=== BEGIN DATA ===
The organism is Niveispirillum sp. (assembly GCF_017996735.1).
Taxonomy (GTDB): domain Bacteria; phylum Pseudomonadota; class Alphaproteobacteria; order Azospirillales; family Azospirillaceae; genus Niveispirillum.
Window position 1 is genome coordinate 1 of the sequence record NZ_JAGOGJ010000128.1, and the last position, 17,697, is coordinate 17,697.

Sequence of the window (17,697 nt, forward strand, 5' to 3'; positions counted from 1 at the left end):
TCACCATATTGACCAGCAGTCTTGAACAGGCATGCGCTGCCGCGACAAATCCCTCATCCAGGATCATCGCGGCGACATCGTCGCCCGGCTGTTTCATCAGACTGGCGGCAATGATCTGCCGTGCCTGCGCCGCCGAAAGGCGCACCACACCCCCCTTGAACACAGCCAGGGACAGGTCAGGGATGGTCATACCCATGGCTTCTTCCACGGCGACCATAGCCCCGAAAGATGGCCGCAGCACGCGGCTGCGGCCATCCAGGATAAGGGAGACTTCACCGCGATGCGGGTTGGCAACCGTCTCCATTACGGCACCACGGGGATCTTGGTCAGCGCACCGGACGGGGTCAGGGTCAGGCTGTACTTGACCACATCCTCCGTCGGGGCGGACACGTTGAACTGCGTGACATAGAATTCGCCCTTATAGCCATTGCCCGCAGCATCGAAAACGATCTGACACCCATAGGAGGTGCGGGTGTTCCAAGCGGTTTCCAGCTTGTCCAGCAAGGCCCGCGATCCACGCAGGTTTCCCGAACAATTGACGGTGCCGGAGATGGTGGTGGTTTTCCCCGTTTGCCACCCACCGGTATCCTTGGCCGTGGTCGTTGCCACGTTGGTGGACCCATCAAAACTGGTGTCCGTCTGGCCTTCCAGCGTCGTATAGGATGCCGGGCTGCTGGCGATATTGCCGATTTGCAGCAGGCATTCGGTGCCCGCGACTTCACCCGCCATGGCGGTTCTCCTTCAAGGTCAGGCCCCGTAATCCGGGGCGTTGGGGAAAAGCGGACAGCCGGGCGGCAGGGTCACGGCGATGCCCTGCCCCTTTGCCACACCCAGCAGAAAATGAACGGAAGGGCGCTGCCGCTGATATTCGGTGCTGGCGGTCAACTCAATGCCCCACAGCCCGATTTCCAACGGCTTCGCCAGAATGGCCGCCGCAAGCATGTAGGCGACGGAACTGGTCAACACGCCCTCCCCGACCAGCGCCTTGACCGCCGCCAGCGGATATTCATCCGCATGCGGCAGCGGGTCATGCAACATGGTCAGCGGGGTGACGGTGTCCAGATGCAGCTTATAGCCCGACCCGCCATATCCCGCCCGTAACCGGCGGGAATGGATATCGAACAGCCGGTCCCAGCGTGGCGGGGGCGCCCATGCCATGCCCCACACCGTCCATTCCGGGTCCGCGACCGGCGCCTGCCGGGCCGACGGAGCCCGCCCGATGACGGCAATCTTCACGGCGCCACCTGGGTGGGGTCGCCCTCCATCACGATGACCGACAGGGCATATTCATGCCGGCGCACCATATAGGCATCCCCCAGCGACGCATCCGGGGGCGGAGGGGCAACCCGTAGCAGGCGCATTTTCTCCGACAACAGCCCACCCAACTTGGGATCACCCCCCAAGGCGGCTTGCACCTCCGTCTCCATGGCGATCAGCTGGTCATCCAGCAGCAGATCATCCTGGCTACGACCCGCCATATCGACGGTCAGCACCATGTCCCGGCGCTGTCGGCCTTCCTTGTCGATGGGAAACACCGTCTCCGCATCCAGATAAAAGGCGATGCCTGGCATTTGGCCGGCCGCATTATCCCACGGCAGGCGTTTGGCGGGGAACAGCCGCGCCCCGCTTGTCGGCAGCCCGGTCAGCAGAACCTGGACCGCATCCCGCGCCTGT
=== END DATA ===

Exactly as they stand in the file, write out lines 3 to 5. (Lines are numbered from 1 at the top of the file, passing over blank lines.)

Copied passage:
Window position 1 is genome coordinate 1 of the sequence record NZ_JAGOGJ010000128.1, and the last position, 17,697, is coordinate 17,697.

Sequence of the window (17,697 nt, forward strand, 5' to 3'; positions counted from 1 at the left end):
TCACCATATTGACCAGCAGTCTTGAACAGGCATGCGCTGCCGCGACAAATCCCTCATCCAGGATCATCGCGGCGACATCGTCGCCCGGCTGTTTCATCAGACTGGCGGCAATGATCTGCCGTGCCTGCGCCGCCGAAAGGCGCACCACACCCCCCTTGAACACAGCCAGGGACAGGTCAGGGATGGTCATACCCATGGCTTCTTCCACGGCGACCATAGCCCCGAAAGATGGCCGCAGCACGCGGCTGCGGCCATCCAGGATAAGGGAGACTTCACCGCGATGCGGGTTGGCAACCGTCTCCATTACGGCACCACGGGGATCTTGGTCAGCGCACCGGACGGGGTCAGGGTCAGGCTGTACTTGACCACATCCTCCGTCGGGGCGGACACGTTGAACTGCGTGACATAGAATTCGCCCTTATAGCCATTGCCCGCAGCATCGAAAACGATCTGACACCCATAGGAGGTGCGGGTGTTCCAAGCGGTTTCCAGCTTGTCCAGCAAGGCCCGCGATCCACGCAGGTTTCCCGAACAATTGACGGTGCCGGAGATGGTGGTGGTTTTCCCCGTTTGCCACCCACCGGTATCCTTGGCCGTGGTCGTTGCCACGTTGGTGGACCCATCAAAACTGGTGTCCGTCTGGCCTTCCAGCGTCGTATAGGATGCCGGGCTGCTGGCGATATTGCCGATTTGCAGCAGGCATTCGGTGCCCGCGACTTCACCCGCCATGGCGGTTCTCCTTCAAGGTCAGGCCCCGTAATCCGGGGCGTTGGGGAAAAGCGGACAGCCGGGCGGCAGGGTCACGGCGATGCCCTGCCCCTTTGCCACACCCAGCAGAAAATGAACGGAAGGGCGCTGCCGCTGATATTCGGTGCTGGCGGTCAACTCAATGCCCCACAGCCCGATTTCCAACGGCTTCGCCAGAATGGCCGCCGCAAGCATGTAGGCGACGGAACTGGTCAACACGCCCTCCCCGACCAGCGCCTTGACCGCCGCCAGCGGATATTCATCCGCATGCGGCAGCGGGTCATGCAACATGGTCAGCGGGGTGACGGTGTCCAGATGCAGCTTATAGCCCGACCCGCCATATCCCGCCCGTAACCGGCGGGAATGGATATCGAACAGCCGGTCCCAGCGTGGCGGGGGCGCCCATGCCATGCCCCACACCGTCCATTCCGGGTCCGCGACCGGCGCCTGCCGGGCCGACGGAGCCCGCCCGATGACGGCAATCTTCACGGCGCCACCTGGGTGGGGTCGCCCTCCATCACGATGACCGACAGGGCATATTCATGCCGGCGCACCATATAGGCATCCCCCAGCGACGCATCCGGGGGCGGAGGGGCAACCCGTAGCAGGCGCATTTTCTCCGACAACAGCCCACCCAACTTGGGATCACCCCCCAAGGCGGCTTGCACCTCCGTCTCCATGGCGATCAGCTGGTCATCCAGCAGCAGATCATCCTGGCTACGACCCGCCATATCGACGGTCAGCACCATGTCCCGGCGCTGTCGGCCTTCCTTGTCGATGGGAAACACCGTCTCCGCATCCAGATAAAAGGCGATGCCTGGCATTTGGCCGGCCGCATTATCCCACGGCAGGCGTTTGGCGGGGAACAGCCGCGCCCCGCTTGTCGGCAGCCCGGTCAGCAGAACCTGGACCGCATCCCGCGCCTGT